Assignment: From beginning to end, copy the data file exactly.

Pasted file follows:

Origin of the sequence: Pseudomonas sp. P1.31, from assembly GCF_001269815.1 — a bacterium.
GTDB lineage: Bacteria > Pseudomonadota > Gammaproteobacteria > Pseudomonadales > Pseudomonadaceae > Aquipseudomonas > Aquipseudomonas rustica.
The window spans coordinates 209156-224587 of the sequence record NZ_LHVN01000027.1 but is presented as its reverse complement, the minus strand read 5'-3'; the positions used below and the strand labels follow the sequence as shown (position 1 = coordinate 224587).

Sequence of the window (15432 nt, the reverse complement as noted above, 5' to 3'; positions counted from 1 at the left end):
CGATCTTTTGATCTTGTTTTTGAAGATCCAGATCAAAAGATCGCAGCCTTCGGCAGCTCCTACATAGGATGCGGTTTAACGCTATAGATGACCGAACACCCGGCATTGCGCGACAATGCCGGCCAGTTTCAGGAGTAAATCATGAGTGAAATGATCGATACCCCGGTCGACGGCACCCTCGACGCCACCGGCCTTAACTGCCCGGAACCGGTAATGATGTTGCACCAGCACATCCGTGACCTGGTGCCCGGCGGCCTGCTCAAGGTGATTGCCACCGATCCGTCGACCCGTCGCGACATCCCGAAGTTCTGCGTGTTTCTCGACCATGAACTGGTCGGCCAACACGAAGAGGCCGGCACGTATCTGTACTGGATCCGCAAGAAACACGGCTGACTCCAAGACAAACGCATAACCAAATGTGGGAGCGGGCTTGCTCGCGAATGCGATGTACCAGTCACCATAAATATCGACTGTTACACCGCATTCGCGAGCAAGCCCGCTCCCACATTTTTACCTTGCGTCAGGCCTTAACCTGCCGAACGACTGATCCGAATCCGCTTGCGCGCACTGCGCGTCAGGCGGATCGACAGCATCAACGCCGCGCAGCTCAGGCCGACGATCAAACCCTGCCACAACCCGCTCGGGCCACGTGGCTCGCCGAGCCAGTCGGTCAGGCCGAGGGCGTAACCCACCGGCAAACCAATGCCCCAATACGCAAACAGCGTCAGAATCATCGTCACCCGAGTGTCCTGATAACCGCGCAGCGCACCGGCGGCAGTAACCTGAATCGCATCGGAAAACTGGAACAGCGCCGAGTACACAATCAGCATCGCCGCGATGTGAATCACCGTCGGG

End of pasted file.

Origin of the sequence: Pseudomonas sp. P1.31, from assembly GCF_001269815.1 — a bacterium.
GTDB lineage: Bacteria > Pseudomonadota > Gammaproteobacteria > Pseudomonadales > Pseudomonadaceae > Aquipseudomonas > Aquipseudomonas rustica.
The window spans coordinates 209156-224587 of the sequence record NZ_LHVN01000027.1 but is presented as its reverse complement, the minus strand read 5'-3'; the positions used below and the strand labels follow the sequence as shown (position 1 = coordinate 224587).

Sequence of the window (15432 nt, the reverse complement as noted above, 5' to 3'; positions counted from 1 at the left end):
CGATCTTTTGATCTTGTTTTTGAAGATCCAGATCAAAAGATCGCAGCCTTCGGCAGCTCCTACATAGGATGCGGTTTAACGCTATAGATGACCGAACACCCGGCATTGCGCGACAATGCCGGCCAGTTTCAGGAGTAAATCATGAGTGAAATGATCGATACCCCGGTCGACGGCACCCTCGACGCCACCGGCCTTAACTGCCCGGAACCGGTAATGATGTTGCACCAGCACATCCGTGACCTGGTGCCCGGCGGCCTGCTCAAGGTGATTGCCACCGATCCGTCGACCCGTCGCGACATCCCGAAGTTCTGCGTGTTTCTCGACCATGAACTGGTCGGCCAACACGAAGAGGCCGGCACGTATCTGTACTGGATCCGCAAGAAACACGGCTGACTCCAAGACAAACGCATAACCAAATGTGGGAGCGGGCTTGCTCGCGAATGCGATGTACCAGTCACCATAAATATCGACTGTTACACCGCATTCGCGAGCAAGCCCGCTCCCACATTTTTACCTTGCGTCAGGCCTTAACCTGCCGAACGACTGATCCGAATCCGCTTGCGCGCACTGCGCGTCAGGCGGATCGACAGCATCAACGCCGCGCAGCTCAGGCCGACGATCAAACCCTGCCACAACCCGCTCGGGCCACGTGGCTCGCCGAGCCAGTCGGTCAGGCCGAGGGCGTAACCCACCGGCAAACCAATGCCCCAATACGCAAACAGCGTCAGAATCATCGTCACCCGAGTGTCCTGATAACCGCGCAGCGCACCGGCGGCAGTAACCTGAATCGCATCGGAAAACTGGAACAGCGCCGAGTACACAATCAGCATCGCCGCGATGTGAATCACCGTCGGG